Congress has laid down the law — a candidate is liable for election offenses only upon the start of the campaign period. This Court has no power to ignore the clear and express mandate of the law that “any person who files his certificate of candidacy within [the filing] period shall only be considered a candidate at the start of the campaign period for which he filed his certificate of candidacy.” Neither can this Court turn a blind eye to the express and clear language of the law that “any unlawful act or omission applicable to a candidate shall take effect only upon the start of the campaign period.”

I provided the emphasis, btw.

As a result, it would appear that in the interval between the last day for the filing of the COC and the start of the campaign period, even those who have already filed their certificates of candidacy won’t be liable for premature campaigning. I suppose the inevitable question here is, did the Supreme Court not see this?

The forum for examining the wisdom of the law, and enacting remedial measures, is not this Court but the Legislature. This Court has no recourse but to apply a law that is as clear, concise and express as the second sentence, and its immediately succeeding proviso, as written in the third paragraph of Section 15 of RA 8436, as amended by RA 9369.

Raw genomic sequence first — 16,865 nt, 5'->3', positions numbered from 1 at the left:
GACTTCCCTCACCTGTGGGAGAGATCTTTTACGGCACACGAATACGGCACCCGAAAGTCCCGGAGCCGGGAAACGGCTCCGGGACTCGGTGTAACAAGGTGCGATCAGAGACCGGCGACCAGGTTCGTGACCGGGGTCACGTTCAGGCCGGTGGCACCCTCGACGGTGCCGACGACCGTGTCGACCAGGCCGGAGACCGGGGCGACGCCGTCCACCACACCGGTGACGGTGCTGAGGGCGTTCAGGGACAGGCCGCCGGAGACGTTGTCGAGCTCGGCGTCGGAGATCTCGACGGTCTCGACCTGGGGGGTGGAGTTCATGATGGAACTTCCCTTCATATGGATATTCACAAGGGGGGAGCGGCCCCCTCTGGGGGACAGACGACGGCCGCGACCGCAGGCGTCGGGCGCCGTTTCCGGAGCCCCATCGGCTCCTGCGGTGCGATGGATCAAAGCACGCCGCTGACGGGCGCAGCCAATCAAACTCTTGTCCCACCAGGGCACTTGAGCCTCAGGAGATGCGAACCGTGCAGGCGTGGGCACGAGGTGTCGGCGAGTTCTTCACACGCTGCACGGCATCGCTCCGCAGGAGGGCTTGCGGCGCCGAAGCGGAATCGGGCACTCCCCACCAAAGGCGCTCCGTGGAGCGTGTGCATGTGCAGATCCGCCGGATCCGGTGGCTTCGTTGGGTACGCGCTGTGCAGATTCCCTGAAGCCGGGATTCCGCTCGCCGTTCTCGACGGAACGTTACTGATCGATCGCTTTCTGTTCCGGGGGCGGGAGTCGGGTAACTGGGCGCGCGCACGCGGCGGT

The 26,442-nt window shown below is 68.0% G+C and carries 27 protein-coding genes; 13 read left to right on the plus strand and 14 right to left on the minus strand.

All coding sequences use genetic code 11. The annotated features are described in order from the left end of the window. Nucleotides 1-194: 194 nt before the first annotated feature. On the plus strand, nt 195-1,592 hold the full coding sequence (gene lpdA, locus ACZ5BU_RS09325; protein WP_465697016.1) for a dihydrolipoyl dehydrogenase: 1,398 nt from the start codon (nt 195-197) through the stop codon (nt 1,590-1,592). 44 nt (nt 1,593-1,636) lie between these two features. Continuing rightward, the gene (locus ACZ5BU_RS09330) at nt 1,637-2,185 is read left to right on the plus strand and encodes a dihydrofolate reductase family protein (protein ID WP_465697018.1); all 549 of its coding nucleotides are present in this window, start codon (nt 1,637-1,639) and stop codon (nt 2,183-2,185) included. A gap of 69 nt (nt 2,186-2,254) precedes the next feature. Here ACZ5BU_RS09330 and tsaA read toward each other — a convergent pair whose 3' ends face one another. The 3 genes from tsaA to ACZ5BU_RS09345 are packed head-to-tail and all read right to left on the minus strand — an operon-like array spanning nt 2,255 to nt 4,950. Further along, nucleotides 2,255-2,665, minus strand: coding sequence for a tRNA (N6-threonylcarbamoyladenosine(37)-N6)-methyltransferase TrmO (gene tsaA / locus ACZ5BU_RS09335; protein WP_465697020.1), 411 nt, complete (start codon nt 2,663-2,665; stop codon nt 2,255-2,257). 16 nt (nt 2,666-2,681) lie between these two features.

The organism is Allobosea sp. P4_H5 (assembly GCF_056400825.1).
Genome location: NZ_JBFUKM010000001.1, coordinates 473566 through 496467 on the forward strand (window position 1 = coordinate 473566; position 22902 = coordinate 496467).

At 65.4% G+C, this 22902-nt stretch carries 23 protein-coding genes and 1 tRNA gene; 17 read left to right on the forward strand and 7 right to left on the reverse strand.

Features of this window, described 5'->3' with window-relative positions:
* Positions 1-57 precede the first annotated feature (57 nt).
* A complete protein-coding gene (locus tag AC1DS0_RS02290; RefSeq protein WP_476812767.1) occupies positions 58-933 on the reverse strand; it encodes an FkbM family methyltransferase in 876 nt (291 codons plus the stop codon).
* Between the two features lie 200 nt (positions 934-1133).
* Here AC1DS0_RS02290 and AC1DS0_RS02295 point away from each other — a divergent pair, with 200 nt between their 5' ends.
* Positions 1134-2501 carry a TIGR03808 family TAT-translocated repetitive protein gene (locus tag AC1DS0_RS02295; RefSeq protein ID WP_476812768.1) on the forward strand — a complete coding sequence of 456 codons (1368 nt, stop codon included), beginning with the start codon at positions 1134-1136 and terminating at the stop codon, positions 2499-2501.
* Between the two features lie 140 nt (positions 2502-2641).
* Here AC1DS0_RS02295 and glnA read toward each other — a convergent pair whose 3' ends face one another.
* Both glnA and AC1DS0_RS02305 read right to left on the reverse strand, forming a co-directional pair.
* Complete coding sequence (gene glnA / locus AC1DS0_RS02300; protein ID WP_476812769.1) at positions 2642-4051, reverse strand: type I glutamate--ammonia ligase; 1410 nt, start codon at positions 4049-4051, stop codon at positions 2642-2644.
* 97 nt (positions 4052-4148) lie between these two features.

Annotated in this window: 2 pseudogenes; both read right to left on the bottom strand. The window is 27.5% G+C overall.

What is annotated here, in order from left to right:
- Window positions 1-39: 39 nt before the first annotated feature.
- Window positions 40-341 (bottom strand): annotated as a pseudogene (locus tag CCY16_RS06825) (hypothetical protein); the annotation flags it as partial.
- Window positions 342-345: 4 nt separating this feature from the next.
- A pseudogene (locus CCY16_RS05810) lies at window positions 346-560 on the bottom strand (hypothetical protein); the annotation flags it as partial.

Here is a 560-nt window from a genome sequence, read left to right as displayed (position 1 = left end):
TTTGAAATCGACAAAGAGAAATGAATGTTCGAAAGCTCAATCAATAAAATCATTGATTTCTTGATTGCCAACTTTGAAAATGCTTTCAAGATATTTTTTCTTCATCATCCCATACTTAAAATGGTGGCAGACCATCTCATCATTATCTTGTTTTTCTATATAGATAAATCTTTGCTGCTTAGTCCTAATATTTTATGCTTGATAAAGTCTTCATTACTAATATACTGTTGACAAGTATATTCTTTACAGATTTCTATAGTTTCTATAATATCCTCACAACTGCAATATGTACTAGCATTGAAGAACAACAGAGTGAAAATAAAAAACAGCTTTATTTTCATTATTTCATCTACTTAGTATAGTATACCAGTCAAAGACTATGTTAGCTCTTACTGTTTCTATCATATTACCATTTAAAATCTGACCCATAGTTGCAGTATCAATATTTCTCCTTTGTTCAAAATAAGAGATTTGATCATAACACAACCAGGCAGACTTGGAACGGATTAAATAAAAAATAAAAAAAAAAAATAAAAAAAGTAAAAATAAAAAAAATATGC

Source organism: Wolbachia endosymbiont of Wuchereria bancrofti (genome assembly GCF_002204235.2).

Apparently, they did. By dropping such a clear hint for Congress, the Court signified that its own misgivings would not move it to go beyond the scope of its powers. This loophole was created by law, one can imagine the Court saying. And it is the lawmakers who have to plug it. In essence, this was the same dilemma that the COMELEC found itself in back in 2009, and even now, almost two years later.

Back then, most candidates did the honorable thing and the interval passed with fewer political ads and posters than we were expecting, considering the carte blanche handed to them by the reconsideration of the Penera decision. It remains to be seen however, if similar restraint will be exercised beginning October 6, 2012.


In the meantime …

In the meantime, we return to the issue of adverts, posters, streamers and what-not, starting to clutter our field of vision now.

In both the main decision and the reconsideration of Penera, the Court consistently indicated that even acts which are clearly partisan or self-promotional in nature, cannot be considered “campaigning,” much less premature campaigning. They are therefore not illegal, falling well within the ambit of free speech.